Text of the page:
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Naira devaluation hits bumper Airtel, MTN revenues

Naira slides to two-month low of N1,520.40 at NAFEM

The devaluation of the naira last year took a big bite out of the revenues of two of the country’s biggest telecommunications companies.

Airtel and MTN Nigeria lost N1.29 trillion to the devaluation. MTN posted a loss after tax of N137 billion for the 2023 financial year, although its service revenue grew by 22.4 percent to N2.5 trillion.

Airtel recorded a significant drop in revenue for the nine months ended December 31, 2023. The telco’s revenue fell by 21.96 percent to $1.24 billion from $1.59 billion as the fall in the naira affected its conversion rates in Nigeria. In constant currency, the firm’s revenue grew by 22.7 percent.

Read also: Naira stable in parallel market after CBN $7.85m sale to BDCs

“In reported currency, revenues declined by 21.9 percent to $1,237 million on account of the 64.7 percent average devaluation of the Nigerian naira,” Airtel said in its financial statement.

Airtel’s voice revenue grew by 16.3 percent in constant currency in the nine months ended December 2023, driven by both customer base growth of 5.6 percent and voice average revenue per user growth of 10.2 percent. Its data revenue grew by 29.8 percent in constant currency too.

MTN’s voice revenues increased by 9.7 percent in 2023, and data revenues rose by 39.8 per cent.

Nigeria removed the rate cap on its local currency in June 2023, allowing for the free float of the naira against other foreign currencies. This was meant to close the gap between the official and parallel rates of the naira and incentivise foreign investment inflow into the country.

The naira has since recorded a steep decline. It fell from N461/$ to N907/$ in 2023.

Airtel’s foreign exchange losses were largely derivatives and foreign exchange losses.

It said: “A significant portion of this devaluation occurred in June 2023 following the Central Bank of Nigeria (CBN) announcement on changes to the operations in the Nigerian foreign exchange market, which contributed to a $447 million loss (reflecting the revaluation impact of US Dollar balance sheet liabilities and derivatives) and was presented as an exceptional item.

“The naira continued to devalue post June 2023 and faced a further significant devaluation in Q3’24 from 777 per US Dollar to 952. This resulted in a further loss of $214 million in Q3’24, which has not been presented as an exceptional item.”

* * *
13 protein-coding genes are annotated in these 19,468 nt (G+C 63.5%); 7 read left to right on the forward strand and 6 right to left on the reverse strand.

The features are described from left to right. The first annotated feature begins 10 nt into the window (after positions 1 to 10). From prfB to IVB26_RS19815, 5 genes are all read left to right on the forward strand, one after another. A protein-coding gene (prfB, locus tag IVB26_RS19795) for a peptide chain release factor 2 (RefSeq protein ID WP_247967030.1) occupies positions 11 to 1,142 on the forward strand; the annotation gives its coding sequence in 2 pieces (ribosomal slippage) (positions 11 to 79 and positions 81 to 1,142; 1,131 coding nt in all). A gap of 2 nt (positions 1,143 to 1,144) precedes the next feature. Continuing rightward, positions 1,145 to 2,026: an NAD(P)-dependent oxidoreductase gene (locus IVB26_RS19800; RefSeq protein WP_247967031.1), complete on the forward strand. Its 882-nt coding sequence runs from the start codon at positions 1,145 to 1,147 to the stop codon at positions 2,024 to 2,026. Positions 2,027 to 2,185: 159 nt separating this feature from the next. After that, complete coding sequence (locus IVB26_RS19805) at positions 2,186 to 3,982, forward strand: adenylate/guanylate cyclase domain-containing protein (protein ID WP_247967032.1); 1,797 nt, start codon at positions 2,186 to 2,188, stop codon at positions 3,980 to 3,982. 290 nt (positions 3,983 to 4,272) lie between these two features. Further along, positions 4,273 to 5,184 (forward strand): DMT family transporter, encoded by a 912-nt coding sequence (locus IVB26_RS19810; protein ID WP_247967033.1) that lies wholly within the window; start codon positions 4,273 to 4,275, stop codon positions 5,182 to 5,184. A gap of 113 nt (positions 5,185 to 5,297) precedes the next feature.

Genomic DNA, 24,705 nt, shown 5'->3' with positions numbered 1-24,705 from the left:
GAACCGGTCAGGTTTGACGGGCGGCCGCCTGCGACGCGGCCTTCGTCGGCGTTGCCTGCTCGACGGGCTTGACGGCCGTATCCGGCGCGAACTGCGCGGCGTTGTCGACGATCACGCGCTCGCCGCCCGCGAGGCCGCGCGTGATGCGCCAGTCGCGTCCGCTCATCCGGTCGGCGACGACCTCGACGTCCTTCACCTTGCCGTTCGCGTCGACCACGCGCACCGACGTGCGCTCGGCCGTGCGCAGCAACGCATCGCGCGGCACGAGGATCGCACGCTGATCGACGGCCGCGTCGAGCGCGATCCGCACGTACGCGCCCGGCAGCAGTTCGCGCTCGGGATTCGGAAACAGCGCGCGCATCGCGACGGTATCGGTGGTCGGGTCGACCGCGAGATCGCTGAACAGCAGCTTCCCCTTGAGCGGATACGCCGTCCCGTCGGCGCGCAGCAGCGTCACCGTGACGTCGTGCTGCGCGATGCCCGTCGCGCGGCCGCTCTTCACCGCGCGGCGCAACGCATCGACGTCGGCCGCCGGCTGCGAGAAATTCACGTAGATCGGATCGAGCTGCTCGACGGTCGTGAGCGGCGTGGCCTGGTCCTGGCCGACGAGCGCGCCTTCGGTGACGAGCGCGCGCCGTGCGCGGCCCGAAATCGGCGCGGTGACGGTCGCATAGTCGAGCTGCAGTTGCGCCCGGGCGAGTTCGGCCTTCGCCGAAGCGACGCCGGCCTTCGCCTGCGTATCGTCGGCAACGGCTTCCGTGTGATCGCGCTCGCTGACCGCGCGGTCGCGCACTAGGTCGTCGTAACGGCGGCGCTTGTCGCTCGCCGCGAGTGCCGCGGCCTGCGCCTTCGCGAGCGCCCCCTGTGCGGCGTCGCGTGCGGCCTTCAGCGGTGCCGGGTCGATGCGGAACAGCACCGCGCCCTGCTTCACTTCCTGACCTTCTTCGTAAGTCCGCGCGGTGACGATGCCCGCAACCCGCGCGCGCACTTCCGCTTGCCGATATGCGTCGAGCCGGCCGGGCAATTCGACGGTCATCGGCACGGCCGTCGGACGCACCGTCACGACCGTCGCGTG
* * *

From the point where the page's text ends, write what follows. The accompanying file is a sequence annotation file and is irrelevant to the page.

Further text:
Read also: Nigeria’s Naira woes point to a bigger problem in Africa

Airtel Africa’s profit after tax for the period was $2 million in the period because of significant foreign exchange headwinds, particularly a $330 million exceptional loss after tax following the devaluation of the naira in June 2023 and the Malawian kwacha in November 2023.

The devaluation of the naira in 2023 resulted in a net forex loss of N740.4 billion for MTN. This was reflected within net finance costs and resulted in a reported loss after tax of N137.0 billion, its first in over six years. The firm disclosed that it would have made N348.7 billion without its net forex loss as profit after tax.

The telco noted that its operations are exposed to foreign currency volatility on its operating and capital expenditures. It explained that the most significant exposures relate to tower lease costs, comprising 45 – 50 percent foreign currency exposure in its operating expenses in 2023.

Currency devaluation impacted the telco’s operation greatly. In its full year financial report for 2023, Karl Toriola, MTN Nigeria chief executive officer, said: “This development contributed meaningfully to the upward pressure on the cost of doing business in Nigeria, and for MTN Nigeria in particular, significantly increased the costs in relation to our tower leases.”

The telco did not declare a dividend for 2023. MTN Group (parent company of MTN Nigeria) said in a profit warning, “The financial result has . . . been negatively affected by the sharp devaluation in the naira against the US dollar impacting MTN Nigeria’s financials, despite the operating company’s solid underlying operational performance.”

2023 was a terrible year for businesses, with many declaring losses due to the naira’s devaluation. Both telcos remain bullish about Nigeria, expecting to pull through with their respective growth strategies. They, however, expect a tough 2024.

Read also: Naira gains for second straight day at official FX market

“We expect 2024 to be a challenging year due to the rising inflation and devaluation of the naira. In January 2024, the inflation rate reached 29.9 percent, while the exchange rate has further devalued to N1582/$ as at 26 February 2024. This is anticipated to put additional pressure on consumers, the cost of doing business and further potential forex losses,” MTN added.